Hiroshima's Fateful Lessons

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A civil architect specializing in blast resistance, Lt. Robert L. Corsbie is survived by his collection of photos from Hiroshima

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Last week I visited one of my favorite museums, New York's International Center for Photography (ICP). One of the three exhibitions was moving in its own right -- Hiroshima: Ground Zero 1945, a cache of photographs taken by a team sent to Japan to record the structural damage of nuclear weapons at concentric circles from the blast. Part of their power is in the absence of people, or rather their ghostly presence where their bodies left shadows projected by the blast.

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Behind the survey was not only the desire to develop new American weapons, but also the anxiety that Hiroshima could happen here. One man drew his own consequences. Lt. Robert L. Corsbie was an architect who served on the team and preserved the photographs after leaving the military for civilian practice as an architect. His experience qualified him as one of the pioneers of Cold War architecture for blast resistance, which he felt civil defense authorities and the public were neglecting in their concentration on radioactive fallout risks. Corsbie became the chief architect of the Atomic Energy Commission, a designer of some of the first fallout shelters, and a pioneer of blast-proof civilian building. An AEC spokesman called him "the most expert of the experts," and his daughter recalls that among her father's private commissions was a shelter for Johnson & Johnson's herd of milking cattle.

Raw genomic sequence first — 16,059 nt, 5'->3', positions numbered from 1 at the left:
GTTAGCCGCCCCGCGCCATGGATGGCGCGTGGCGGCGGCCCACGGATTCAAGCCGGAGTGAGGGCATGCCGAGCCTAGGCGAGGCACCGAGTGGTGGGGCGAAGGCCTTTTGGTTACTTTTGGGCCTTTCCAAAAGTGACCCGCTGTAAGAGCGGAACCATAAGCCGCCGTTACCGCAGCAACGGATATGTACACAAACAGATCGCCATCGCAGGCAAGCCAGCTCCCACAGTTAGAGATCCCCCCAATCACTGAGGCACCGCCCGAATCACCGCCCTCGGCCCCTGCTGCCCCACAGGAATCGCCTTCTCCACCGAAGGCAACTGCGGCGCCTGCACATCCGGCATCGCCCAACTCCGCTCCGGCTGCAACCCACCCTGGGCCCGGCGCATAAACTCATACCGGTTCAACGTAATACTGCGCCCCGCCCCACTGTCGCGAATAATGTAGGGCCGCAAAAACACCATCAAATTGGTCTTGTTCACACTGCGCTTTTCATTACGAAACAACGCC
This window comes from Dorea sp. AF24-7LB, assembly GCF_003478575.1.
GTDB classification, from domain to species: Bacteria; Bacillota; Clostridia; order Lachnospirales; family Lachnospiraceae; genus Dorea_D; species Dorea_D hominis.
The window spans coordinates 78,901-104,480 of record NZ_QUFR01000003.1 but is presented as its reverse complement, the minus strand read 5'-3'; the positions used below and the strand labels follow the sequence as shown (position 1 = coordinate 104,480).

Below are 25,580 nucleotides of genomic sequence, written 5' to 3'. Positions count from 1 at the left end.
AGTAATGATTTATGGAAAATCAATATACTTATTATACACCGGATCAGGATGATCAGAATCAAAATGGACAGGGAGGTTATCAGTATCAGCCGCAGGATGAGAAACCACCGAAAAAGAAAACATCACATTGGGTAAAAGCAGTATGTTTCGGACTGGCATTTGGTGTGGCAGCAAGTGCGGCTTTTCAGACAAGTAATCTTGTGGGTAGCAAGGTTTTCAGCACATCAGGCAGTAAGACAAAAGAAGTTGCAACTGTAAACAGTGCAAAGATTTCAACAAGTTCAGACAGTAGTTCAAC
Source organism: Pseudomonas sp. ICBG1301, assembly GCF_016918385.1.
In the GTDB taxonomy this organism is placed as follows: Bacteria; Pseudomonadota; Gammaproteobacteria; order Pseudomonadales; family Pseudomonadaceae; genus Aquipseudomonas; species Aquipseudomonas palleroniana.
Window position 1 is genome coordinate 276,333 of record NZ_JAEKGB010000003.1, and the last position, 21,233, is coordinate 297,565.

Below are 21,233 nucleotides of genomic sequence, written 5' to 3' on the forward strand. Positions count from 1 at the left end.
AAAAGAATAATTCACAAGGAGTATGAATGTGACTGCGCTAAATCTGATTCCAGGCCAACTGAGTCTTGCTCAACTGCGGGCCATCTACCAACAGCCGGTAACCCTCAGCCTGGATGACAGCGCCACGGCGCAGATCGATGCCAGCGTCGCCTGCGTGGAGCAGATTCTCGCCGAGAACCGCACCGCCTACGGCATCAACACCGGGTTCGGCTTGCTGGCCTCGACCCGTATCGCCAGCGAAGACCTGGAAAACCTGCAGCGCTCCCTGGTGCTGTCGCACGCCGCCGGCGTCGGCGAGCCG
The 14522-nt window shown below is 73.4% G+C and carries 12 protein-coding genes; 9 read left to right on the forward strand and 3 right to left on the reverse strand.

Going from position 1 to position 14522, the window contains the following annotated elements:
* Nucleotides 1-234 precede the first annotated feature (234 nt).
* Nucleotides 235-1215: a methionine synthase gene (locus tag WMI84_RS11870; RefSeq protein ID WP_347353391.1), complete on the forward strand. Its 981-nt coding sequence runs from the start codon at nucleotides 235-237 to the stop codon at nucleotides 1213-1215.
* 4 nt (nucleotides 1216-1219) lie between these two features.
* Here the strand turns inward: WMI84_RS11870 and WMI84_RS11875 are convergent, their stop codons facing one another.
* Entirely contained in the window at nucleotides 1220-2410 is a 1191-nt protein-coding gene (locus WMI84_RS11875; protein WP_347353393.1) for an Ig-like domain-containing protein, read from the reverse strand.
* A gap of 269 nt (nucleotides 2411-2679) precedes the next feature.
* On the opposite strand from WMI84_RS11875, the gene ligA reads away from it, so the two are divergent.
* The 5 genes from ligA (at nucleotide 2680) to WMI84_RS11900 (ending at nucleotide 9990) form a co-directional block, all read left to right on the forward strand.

Corsbie prospered and moved into a nine-bedroom Tudor mansion overlooking Ossining, New York, familiar to viewers of the television series Mad Men. Then in 1967 the building was engulfed in flames, apparently started by the remains of candles the Corsbies had lit for a party the previous evening. Two hundred firefighters responded but were unable to contain the blaze. The building's extra-thick construction, evidently a showpiece of Corsbie's approach to thermonuclear protection, made it impossible to channel the flames outward and upward by breaking through the roof and windows. By the time firefighters reached them, Corsbie, his wife, and their 20-year-old son had perished, overcome by smoke. Yet the photographs and other records remained largely undamaged in the basement, making the exhibition a doubly moving documentation of Cold War engineering.

(The above is based on an exhibition catalog still in press, not on the exhibition labels. I am grateful to ICP for a preview.)

Image: International Center of Photography


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Edward Tenner is a historian of technology and culture, and an affiliate of the Center for Arts and Cultural Policy at Princeton's Woodrow Wilson School. He was a founding advisor of Smithsonian's Lemelson Center.

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